It can be hard to know just what dissociative identity disorder (DID) is. DID is among those mental illnesses that are wildly misunderstood. Part of the reason is that the human brain is complex, DID is complex, and researchers are just now beginning to uncover answers. Here’s an infographic that highlights what, exactly, DID is.
Split is a movie that portrays a man living with dissociative identity disorder (DID), a mental disorder that develops in childhood as a defense mechanism against severe trauma, usually in the form of abuse. My daughter first introduced me to the existence of the movie, and she stated in her text message, “This is why the world needs your writing. To balance out crap like this.” (Okay, she’s maybe biased in her opinion of my writing, but I’m fine with it.) She’s right about what I do (or attempt to do). As a mental health writer, certified counselor, person who was diagnosed with mental health disorders after a traumatic brain injury, and general human being, I write to increase understanding and empathy.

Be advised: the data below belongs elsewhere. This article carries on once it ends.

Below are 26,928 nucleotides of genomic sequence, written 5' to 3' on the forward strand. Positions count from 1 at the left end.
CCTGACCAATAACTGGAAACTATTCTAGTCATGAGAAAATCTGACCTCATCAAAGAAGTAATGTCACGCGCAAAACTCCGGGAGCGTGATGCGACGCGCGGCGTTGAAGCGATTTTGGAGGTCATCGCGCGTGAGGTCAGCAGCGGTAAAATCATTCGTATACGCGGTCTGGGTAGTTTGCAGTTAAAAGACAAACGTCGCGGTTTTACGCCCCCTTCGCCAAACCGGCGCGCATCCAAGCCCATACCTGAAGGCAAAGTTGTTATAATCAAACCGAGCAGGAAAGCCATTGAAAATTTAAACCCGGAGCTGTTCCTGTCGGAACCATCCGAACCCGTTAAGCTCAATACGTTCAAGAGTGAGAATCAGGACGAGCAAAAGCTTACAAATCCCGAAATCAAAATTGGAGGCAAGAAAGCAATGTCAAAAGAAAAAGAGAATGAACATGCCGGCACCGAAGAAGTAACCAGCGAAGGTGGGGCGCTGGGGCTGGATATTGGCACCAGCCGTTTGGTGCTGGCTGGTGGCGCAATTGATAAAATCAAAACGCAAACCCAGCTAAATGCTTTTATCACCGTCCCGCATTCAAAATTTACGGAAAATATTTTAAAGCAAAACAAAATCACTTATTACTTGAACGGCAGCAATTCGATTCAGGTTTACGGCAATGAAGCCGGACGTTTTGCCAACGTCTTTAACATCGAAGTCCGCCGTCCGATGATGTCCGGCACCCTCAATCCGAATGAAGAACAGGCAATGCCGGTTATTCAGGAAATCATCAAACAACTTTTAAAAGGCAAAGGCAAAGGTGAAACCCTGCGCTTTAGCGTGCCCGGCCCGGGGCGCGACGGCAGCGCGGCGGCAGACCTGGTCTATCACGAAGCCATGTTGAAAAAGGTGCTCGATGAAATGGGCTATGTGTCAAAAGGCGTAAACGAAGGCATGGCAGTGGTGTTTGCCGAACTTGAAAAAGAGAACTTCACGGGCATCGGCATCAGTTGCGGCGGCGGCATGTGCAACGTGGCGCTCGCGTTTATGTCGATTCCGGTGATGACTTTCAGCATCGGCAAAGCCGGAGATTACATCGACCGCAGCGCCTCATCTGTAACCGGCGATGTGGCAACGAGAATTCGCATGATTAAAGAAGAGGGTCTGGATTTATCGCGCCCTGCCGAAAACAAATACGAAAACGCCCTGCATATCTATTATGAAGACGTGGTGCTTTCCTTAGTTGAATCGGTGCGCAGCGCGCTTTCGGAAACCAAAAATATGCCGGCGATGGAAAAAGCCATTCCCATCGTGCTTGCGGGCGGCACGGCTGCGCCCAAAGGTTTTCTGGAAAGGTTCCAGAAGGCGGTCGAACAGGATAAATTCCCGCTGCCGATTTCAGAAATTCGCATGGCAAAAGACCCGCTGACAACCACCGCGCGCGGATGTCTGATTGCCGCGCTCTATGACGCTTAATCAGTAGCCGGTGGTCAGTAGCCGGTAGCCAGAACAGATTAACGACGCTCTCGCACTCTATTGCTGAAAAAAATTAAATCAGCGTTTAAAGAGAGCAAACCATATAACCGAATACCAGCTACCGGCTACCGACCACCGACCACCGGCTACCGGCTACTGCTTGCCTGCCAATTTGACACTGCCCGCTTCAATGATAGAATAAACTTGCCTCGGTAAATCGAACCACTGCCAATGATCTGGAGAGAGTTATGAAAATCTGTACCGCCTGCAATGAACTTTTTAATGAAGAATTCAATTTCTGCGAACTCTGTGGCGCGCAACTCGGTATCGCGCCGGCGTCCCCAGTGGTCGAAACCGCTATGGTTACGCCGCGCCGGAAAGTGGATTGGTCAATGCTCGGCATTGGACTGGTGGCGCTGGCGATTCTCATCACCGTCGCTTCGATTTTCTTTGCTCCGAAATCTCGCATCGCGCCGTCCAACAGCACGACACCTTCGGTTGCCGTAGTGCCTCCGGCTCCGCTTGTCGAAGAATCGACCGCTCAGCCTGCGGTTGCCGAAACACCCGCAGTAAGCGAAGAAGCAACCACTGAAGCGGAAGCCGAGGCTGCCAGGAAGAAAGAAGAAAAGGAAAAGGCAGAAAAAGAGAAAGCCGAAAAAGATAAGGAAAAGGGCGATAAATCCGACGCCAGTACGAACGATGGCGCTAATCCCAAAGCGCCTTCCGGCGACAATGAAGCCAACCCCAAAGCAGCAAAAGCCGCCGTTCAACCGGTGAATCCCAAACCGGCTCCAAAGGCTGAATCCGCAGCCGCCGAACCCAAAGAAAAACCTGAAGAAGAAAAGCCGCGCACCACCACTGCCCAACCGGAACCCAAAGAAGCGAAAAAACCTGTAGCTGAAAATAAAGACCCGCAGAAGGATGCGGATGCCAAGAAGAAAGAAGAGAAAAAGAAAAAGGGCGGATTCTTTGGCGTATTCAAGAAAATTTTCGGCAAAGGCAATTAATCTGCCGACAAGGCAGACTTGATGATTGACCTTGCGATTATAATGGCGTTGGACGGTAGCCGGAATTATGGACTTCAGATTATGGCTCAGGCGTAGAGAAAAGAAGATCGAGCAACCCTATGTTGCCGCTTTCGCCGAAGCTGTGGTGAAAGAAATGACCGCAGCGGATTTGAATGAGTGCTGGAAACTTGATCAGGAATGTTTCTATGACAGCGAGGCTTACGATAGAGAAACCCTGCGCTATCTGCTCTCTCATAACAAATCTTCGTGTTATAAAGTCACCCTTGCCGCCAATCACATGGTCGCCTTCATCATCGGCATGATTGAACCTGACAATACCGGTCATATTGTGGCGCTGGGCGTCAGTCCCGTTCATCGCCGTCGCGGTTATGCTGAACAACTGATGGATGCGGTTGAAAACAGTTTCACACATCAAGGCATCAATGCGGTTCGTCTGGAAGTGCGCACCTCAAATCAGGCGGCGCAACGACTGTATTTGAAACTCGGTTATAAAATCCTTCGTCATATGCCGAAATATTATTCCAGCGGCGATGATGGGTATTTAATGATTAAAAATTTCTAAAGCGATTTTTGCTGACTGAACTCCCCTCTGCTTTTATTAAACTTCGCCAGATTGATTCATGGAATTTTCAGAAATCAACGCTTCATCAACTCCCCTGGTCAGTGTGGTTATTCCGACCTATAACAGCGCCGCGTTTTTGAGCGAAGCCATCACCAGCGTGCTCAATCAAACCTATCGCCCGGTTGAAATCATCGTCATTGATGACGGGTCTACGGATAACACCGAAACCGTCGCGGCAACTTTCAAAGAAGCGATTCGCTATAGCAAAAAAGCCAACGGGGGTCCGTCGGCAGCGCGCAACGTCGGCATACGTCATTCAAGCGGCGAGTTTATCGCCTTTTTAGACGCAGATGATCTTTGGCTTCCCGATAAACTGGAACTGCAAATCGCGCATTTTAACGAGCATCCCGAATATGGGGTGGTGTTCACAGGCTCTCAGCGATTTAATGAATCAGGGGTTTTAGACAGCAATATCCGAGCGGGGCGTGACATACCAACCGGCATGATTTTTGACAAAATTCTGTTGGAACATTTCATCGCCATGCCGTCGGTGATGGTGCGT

The movie Split premiers today, January 20, 2017. Is Split another movie in a long line of sensationalist movies that uses mental illness as a fear factor to trigger our psyches to spring into alert, inducing that edge-of-the-seat sensation that generates a lot of cash for the movie industry?